Years of Salt & Rice
Escape from Kathmandu
- This is
Nepal as it was in the 80's
A throwaway novel, when compared to his masterworks like the Mars Trilogy,
this entertaining read is highly recommended for anyone who has
[or dreams of trekking] in Nepal. He evokes the
Kathmandu of the late 70s
and 80s perfectly – from named restaurants and hippie highpoints to the bustle,
muck and medieval layers of Kathmandu and its environs. Descriptions of the
town and trekking the nearby mountains ring true, although the plot itself
is too thin to support much examination.
It’s a fun book, in the style of The Ascent of Rum Doodle.
Antarctica - Kim Stanley Robinson - [journal 10/12/2006] Reading this book as we approached Antarctica on our cruise, Robinson's done it again - his geology is rock solid, [only John McPhee can write so captivatingly about plate tectonics] so much so, that once again, I started thinking of his fictional Antarctica as the real thing. As we drove thru the Beech tree forests of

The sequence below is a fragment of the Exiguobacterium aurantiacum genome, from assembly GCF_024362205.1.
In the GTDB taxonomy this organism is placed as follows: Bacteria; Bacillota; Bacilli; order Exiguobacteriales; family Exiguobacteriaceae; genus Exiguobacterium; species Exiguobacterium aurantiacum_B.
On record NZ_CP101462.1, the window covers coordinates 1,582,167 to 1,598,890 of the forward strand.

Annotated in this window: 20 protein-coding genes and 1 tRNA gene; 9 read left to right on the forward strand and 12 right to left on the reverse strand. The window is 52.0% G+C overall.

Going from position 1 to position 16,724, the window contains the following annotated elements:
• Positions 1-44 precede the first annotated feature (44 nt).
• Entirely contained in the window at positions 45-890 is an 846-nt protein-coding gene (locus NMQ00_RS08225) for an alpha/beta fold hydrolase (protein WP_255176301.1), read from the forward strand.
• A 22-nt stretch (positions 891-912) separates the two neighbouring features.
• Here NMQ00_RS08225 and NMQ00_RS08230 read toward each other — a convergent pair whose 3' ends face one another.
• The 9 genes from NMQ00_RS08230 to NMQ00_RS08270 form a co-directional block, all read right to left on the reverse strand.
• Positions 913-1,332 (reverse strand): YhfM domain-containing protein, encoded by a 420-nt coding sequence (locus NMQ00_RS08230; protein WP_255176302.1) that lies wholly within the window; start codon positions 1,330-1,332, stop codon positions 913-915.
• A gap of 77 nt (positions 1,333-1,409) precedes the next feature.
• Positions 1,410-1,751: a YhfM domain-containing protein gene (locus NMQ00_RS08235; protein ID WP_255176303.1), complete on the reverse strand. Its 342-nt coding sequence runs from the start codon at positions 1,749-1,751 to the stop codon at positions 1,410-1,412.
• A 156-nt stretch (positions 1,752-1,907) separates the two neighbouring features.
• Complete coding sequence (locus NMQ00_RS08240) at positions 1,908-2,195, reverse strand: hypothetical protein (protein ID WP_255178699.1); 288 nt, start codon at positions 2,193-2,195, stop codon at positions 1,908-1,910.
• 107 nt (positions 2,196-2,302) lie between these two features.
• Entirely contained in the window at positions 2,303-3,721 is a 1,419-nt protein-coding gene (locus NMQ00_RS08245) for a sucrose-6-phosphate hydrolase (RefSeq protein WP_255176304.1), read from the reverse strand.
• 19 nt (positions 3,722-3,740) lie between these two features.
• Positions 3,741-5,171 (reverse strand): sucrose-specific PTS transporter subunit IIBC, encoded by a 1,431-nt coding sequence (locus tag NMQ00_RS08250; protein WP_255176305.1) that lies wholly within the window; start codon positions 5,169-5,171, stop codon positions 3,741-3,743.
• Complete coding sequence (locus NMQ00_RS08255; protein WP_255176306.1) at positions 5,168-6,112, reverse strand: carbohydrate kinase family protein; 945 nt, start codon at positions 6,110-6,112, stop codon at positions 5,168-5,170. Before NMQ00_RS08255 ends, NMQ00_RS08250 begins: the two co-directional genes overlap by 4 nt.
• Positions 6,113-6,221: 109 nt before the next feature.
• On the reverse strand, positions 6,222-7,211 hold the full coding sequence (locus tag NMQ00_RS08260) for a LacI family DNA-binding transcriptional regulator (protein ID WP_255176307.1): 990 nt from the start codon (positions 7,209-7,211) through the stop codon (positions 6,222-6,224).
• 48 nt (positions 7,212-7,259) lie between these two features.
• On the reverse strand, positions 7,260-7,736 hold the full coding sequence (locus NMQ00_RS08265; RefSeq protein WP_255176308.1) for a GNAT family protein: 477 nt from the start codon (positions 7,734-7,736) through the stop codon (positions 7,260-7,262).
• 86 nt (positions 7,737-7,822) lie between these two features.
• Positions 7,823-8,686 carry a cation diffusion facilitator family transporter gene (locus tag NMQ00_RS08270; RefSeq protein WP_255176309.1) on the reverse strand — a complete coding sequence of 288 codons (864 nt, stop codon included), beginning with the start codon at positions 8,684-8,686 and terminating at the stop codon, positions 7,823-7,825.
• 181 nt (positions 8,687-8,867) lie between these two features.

Tierra del Fuego, it conjured his images of a former Antarctica covered with hardy Beech forest, to be re-discovered as fossilized beech leaf mats by Robinson's scientists. Elegantly weaving in Antarctic history, Robinson's story proceeds on multiple lines, with the modern day plotlines paralleling the explorers. The science is least fictional of any of his works, but the
climbing and trekking scenes are riveting; the crevasse scenes are white knuckle memory time for anyone's who's ever traversed a glacier, even though his mountaineers have tracking toys we never dreamed of.